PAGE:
Myles Turner wants a new home.
That sentiment was made very clear when the Indiana Pacers center had his name in the NBA trade rumor mill since the offseason, with teams including the Los Angeles Lakers vying to be potential suitors. It seems the big man is ready to update his resume with a new franchise, and has done much to advocate for himself, and tune up his proverbial cover letter.
The former University of Texas standout went on the Woj Pod to speak with ESPN’s Adrian Wojnarowski on a bevy of topics. This included whether or not the Lakers should concede two picks in a deal for him, featuring Russell Westbrook:
“If I’m the Lakers, I take a very hard look at this, with the position that you’re in,” Turner said succinctly. “I know what I can provide for a team, you know, my leadership, my shot-blocking, my 3-point ability, and just my ability to make plays out there on the floor, and I take a very long look at it.”
Turner must have taken a long look at it himself and saw all the dominos falling into place in a perfect world. The Pacers’ middle man is a competent big who fits today’s style of play. All of his self-aggrandizing remarks have merit to them. He shoots nearly 35 percent from 3 for his career, and is donning a 37.5 percent clip this season.
If he were on the Lakers currently, he’d be the third most efficient shooter from distance on the roster – playing meaningful minutes – behind only Matt Ryan and Austin Reaves. Only 26.1 percent of L.A’s total points per game are from distance. That’s a problem for the 29th ranked team in that category league-wide.
He’d also help their defense and rim protection greatly. The Lakers only have one player not named Anthony Davis averaging more than one block per game.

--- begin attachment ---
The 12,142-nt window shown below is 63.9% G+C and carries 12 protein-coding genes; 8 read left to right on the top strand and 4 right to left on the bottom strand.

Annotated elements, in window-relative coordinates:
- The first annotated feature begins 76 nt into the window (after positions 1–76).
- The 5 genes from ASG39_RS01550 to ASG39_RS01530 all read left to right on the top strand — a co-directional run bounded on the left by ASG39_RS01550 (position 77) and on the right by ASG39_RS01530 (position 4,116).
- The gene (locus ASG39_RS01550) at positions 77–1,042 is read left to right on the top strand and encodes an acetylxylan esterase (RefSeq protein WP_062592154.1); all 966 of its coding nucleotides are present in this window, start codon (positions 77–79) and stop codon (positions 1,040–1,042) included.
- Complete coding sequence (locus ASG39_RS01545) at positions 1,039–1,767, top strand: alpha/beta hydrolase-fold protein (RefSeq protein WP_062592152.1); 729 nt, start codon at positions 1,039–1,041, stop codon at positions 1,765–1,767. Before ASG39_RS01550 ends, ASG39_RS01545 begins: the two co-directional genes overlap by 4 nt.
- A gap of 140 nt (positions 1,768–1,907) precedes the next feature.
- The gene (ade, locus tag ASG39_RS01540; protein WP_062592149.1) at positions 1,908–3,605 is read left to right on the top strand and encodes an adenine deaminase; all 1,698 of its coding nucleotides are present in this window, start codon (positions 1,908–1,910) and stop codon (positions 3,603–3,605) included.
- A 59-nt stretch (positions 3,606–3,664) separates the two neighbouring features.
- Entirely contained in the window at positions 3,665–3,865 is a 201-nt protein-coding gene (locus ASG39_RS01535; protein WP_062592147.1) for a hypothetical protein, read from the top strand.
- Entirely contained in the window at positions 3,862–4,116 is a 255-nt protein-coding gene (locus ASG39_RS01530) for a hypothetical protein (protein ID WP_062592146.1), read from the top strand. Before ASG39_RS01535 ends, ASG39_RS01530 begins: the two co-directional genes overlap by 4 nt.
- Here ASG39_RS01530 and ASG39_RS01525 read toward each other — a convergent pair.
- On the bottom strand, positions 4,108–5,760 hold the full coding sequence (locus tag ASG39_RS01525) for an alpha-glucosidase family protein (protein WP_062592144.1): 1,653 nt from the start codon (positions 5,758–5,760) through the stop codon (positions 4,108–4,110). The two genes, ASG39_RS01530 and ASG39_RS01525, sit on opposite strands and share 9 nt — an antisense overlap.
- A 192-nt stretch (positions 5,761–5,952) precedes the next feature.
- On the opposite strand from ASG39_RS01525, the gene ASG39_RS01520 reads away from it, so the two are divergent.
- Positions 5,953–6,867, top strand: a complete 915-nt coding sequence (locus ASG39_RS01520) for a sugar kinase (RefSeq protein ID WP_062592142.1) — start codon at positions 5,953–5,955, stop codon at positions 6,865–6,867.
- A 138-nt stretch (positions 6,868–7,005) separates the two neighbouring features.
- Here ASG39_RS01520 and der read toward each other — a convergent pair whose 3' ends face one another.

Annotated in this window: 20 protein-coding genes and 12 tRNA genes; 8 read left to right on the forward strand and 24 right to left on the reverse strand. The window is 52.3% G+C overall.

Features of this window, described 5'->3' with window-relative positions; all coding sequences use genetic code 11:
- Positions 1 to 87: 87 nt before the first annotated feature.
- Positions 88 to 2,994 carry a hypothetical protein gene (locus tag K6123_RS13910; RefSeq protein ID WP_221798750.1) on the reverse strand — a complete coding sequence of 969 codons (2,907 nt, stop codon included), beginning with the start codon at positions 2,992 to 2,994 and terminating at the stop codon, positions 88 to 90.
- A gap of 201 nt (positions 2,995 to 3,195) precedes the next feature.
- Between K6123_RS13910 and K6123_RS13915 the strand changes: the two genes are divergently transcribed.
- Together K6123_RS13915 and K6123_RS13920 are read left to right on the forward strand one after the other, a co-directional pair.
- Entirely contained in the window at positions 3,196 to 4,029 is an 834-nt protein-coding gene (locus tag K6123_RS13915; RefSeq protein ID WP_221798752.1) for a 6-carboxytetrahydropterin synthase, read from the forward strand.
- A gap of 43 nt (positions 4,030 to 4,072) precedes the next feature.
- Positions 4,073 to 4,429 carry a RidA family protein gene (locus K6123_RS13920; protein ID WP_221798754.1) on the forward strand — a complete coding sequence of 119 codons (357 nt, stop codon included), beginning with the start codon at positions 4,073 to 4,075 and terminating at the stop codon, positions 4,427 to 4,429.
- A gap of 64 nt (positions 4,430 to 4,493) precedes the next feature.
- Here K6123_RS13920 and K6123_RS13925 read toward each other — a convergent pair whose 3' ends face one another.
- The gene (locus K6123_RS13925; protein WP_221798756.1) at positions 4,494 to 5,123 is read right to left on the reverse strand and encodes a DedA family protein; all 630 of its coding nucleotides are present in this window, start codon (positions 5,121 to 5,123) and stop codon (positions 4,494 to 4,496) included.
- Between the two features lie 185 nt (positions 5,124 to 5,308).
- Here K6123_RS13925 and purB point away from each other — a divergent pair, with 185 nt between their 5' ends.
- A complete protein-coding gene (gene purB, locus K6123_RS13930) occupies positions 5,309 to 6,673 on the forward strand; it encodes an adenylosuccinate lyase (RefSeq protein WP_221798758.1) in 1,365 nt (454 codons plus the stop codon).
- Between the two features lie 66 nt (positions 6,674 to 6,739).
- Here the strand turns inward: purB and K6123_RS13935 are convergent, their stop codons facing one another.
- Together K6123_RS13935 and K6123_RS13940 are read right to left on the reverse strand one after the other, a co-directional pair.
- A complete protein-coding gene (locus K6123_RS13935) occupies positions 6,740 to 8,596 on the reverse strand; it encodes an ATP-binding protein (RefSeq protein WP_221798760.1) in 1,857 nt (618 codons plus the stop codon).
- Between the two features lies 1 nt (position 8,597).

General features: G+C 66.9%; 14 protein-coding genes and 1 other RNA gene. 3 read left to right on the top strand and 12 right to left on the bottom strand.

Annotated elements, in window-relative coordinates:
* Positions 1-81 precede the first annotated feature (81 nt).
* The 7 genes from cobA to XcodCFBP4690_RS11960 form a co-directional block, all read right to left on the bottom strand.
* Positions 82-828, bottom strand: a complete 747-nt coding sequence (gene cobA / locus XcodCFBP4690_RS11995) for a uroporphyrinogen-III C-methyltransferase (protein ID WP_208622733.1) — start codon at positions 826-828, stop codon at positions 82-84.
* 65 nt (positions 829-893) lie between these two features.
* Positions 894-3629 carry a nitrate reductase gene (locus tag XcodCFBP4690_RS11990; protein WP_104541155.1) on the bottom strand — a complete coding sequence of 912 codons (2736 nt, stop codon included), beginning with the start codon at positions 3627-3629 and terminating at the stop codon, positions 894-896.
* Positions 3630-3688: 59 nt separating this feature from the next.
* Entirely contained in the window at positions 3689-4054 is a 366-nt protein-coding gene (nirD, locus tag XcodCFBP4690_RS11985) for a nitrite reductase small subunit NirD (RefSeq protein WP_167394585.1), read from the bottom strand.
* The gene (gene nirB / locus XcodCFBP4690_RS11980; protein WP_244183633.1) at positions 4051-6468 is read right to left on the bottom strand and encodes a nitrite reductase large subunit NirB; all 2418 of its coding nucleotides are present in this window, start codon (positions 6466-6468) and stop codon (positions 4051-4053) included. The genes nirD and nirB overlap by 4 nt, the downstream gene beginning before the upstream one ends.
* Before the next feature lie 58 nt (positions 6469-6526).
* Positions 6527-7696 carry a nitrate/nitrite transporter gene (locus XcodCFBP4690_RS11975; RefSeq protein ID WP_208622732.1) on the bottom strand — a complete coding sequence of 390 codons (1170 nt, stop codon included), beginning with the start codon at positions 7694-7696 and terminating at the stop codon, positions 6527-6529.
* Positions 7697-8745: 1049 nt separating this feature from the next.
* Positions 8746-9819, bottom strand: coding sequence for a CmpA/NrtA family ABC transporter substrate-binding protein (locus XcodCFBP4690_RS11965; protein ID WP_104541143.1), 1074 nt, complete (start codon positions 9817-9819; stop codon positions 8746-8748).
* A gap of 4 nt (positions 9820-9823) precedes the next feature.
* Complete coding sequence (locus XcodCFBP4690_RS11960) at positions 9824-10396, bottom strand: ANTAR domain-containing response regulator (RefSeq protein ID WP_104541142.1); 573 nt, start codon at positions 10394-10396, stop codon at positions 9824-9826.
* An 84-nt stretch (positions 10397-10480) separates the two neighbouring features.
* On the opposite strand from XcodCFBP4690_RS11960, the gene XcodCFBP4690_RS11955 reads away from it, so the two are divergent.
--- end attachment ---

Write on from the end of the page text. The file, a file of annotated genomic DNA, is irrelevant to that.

While they have the second best defensive rating in the NBA at 104.7, the Lakers leave a lot to be desired in stopping the fast break, where they allow 19 points per game in that area, good for 27th in “the A.” Turner – a very mobile big – would be able to get back in transition and potentially stop freebies at the rim.
The Lakers are struggling immensely thus far, picking up their long-awaited first win of the season against the Denver Nuggets last night. What they need most are 3-and-D players who can bury the long ball in a variety of ways. While Westbrook satisfies half of the requirement with effort on the defensive end, his 20 percent shooting from distance is simply killing a Lakers squad already devoid of shooting. Turner would be a strong band-aid solution, until more reinforcements come.
And as for the pick situation, the Lakers are tied to the New Orleans Pelicans for the next three years, in either pick-swaps or outright ownership of rights. After 2025, the Lakers own their first and second round picks.
LeBron James has been vocal about wanting to play with his son Bronny in at least one regular season in the future. If the Lakers want that historically groundbreaking feat to occur with their franchise as a part of it, they will need to sacrifice picks to get players that can remedy their ailment.
How does this impact the Blazers? Well the Lakers may still being a projected threat at the bottom of the Western Conference playoff / play-in standings come season’s end, and we’ve already seen twice over what an Anthony Davis-led ball club can do to Damian Lillard and the Blazers in the postseason.
On top of that, Portland is rolling, enjoying their best start in a decade. And they have a way to improve their roster, and spoil the Lakers in the process, by offering up Jusuf Nurkic for the big man of focus here.
Nurkic has played relatively well to start the season, but his lack of defense, rim protection, and three point shooting, coupled with his oft butterfingers in close, spell out a potential chance for Portland to improve in a multitude of areas. Turner would help the 21st defense in points in the paint, and add such an energy boost to a Blazers squad that looks like they could exceed expectations this season.
Jeanie Buss and company have a lot of decision-making to do, and in the process, general manager Joe Cronin could add to an already successful string of moves by transforming the Blazers’ interior defense.